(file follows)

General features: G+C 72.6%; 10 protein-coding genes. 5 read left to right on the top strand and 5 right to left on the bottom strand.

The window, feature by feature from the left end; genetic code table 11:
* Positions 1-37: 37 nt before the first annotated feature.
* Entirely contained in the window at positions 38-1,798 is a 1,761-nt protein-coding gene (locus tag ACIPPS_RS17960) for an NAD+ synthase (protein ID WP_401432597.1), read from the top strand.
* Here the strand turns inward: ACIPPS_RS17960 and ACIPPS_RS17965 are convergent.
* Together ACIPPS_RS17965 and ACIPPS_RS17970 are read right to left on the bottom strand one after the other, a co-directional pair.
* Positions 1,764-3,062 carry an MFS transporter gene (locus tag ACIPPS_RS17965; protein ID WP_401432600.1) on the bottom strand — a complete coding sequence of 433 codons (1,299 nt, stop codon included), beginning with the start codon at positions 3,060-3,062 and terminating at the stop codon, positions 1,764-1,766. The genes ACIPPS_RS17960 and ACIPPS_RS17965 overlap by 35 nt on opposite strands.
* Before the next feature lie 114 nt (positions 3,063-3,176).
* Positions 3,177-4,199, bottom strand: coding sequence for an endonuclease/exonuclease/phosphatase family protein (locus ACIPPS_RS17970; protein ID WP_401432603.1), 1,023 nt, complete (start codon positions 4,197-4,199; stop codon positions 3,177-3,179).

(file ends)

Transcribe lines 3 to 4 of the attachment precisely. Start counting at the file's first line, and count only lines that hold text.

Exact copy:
* Positions 1-37: 37 nt before the first annotated feature.
* Entirely contained in the window at positions 38-1,798 is a 1,761-nt protein-coding gene (locus tag ACIPPS_RS17960) for an NAD+ synthase (protein ID WP_401432597.1), read from the top strand.